Automakers seeking more than bailout loans
WASHINGTON – Beleaguered U.S. automakers are seeking federal help beyond the money that Congress has made available for them as part of a financial industry bailout and a measure to retool their assembly plants for more fuel-efficient cars, the White House said Tuesday.
White House spokeswoman Dana Perino said the auto industry has talked to the Bush administration about funding on a much broader scale than the two programs approved by Congress earlier this fall.
“No doubt that the automakers are big important companies, important to a lot of families and important to a lot of regions in this country,” Perino said. “We are capable of competing at a level where these companies can succeed; they might just need a little help. And that’s what Congress asked us to help provide them.”
General Motors Corp. is pursuing about $5 billion to $10 billion in aid from the government, said an industry official who declined to be identified because the discussions were private. GM officials declined comment on the talks.
The requests have come as General Motors and Chrysler LLC are discussing a potential merger amid an economic downturn, weak auto sales and hardships for the companies.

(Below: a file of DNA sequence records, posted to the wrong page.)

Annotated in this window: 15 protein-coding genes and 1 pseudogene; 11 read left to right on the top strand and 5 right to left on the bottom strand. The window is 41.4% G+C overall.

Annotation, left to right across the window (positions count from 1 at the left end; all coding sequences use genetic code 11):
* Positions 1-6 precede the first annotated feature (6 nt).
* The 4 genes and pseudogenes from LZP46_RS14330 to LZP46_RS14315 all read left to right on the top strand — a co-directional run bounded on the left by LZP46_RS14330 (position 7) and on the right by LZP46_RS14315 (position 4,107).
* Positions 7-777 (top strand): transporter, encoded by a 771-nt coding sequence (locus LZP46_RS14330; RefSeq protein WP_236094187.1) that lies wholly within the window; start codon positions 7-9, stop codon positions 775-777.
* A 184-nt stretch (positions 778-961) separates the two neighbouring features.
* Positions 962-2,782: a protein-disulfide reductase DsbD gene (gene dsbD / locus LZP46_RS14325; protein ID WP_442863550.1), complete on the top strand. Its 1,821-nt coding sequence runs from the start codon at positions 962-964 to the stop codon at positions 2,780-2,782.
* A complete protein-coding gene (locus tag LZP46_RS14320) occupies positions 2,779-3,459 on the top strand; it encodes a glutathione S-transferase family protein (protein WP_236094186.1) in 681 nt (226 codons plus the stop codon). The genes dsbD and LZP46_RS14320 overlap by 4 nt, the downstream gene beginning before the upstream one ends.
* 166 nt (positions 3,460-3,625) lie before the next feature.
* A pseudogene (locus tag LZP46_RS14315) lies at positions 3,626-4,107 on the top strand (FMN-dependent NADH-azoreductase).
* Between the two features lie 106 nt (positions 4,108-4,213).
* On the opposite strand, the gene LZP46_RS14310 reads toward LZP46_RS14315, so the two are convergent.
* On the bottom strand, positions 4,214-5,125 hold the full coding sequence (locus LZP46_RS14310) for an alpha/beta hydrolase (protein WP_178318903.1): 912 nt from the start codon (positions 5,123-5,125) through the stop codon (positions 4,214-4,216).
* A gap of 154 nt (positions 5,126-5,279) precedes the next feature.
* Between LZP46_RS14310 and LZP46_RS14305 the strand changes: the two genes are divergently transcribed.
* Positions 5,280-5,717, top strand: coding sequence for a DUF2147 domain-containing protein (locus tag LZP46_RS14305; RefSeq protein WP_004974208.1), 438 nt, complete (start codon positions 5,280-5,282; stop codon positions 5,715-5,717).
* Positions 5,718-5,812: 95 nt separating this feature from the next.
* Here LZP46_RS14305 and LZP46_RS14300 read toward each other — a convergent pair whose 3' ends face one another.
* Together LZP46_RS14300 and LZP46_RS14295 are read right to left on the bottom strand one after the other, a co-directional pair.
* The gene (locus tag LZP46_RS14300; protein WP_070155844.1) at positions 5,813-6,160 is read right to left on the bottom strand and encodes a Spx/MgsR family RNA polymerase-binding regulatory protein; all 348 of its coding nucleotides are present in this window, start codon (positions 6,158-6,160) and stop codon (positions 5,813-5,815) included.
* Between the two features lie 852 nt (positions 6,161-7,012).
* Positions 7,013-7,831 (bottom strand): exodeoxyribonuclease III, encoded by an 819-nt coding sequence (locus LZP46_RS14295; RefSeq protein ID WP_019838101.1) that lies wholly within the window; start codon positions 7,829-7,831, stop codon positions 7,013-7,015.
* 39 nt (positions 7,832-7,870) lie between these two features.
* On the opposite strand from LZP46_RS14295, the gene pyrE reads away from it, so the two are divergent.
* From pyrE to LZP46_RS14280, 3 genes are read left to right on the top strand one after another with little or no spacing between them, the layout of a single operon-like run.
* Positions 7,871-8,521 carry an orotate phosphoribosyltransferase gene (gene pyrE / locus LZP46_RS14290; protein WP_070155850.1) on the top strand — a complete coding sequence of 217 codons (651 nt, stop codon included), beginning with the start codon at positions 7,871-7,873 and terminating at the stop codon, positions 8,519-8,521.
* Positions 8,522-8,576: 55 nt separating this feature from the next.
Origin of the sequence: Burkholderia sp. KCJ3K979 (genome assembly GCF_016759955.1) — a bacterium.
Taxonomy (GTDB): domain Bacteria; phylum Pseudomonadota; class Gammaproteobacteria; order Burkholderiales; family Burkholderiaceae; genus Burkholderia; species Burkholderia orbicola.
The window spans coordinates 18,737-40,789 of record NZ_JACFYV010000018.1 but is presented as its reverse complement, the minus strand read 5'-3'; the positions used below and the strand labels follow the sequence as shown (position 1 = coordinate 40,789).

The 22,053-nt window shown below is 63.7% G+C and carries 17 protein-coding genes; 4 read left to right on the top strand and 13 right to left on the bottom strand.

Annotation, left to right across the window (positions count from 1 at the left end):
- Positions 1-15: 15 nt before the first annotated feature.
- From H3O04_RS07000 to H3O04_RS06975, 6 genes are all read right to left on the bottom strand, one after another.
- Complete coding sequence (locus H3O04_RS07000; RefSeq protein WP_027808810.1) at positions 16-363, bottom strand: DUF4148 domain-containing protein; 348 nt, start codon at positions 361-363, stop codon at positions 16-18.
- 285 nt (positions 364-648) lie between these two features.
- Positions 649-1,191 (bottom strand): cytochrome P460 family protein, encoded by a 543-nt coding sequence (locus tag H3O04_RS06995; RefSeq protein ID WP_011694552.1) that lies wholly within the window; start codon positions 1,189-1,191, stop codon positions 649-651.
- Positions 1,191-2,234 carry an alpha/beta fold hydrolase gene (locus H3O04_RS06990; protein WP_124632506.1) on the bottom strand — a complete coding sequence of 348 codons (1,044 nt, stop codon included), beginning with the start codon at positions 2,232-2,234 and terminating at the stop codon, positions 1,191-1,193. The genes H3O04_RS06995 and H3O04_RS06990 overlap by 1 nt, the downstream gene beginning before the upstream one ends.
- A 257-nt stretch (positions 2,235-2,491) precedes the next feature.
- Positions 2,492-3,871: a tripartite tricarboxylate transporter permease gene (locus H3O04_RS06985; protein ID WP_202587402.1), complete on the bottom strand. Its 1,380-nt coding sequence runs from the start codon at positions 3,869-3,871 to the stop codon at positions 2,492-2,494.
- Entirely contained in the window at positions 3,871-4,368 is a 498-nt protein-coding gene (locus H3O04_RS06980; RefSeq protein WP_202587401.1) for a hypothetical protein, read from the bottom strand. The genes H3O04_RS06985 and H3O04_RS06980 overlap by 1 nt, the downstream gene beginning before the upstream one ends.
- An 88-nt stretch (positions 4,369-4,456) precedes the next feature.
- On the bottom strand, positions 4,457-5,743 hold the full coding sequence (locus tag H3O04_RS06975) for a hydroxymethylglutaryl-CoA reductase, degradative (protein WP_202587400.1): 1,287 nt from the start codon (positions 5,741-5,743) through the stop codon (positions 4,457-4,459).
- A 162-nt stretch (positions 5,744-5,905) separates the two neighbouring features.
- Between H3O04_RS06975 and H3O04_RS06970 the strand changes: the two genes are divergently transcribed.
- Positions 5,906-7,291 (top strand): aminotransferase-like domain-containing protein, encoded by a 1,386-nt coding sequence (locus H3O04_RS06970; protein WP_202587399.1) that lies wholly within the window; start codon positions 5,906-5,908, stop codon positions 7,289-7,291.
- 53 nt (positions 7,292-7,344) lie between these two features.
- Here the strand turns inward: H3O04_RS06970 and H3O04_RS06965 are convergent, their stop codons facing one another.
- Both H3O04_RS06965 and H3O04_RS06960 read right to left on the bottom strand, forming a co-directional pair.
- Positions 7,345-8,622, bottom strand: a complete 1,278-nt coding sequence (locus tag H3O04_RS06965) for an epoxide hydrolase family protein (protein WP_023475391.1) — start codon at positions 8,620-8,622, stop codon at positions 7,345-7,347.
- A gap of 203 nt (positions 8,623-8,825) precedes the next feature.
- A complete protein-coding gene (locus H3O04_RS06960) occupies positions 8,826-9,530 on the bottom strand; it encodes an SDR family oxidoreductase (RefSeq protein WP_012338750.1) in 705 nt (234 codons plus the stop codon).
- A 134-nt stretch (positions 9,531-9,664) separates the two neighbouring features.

GM has approached members of Congress and the administration about a number of ways that government funding could be used to help the company, including playing a part in a Chrysler deal, said a person briefed on the negotiations. The person asked not to be identified because no deal has been completed.
Perino said the “decisions about their futures – and potential mergers – will be decided by them.” Analysts have said government funding might be necessary to seal a deal because of the difficult economic conditions and frozen credit markets.
The Bush administration would have an interest in the automakers’ survival because of the magnitude of the pension obligations it would face in a bankruptcy and the potential for massive job losses.
Chrysler employs about 49,000 in the U.S. and has about 125,000 pensioners. GM has 177,000 U.S. workers and around 500,000 people receiving pensions.
The Center for Automotive Research in Ann Arbor, Mich., estimates that for each auto manufacturing job, there are 7.5 jobs with parts makers and other companies, projections that helps the auto industry account for millions of jobs.
But any role by the government in facilitating a merger between GM and Chrysler would face scrutiny from Congress because it would likely lead to significant job losses as the two companies combine operations.
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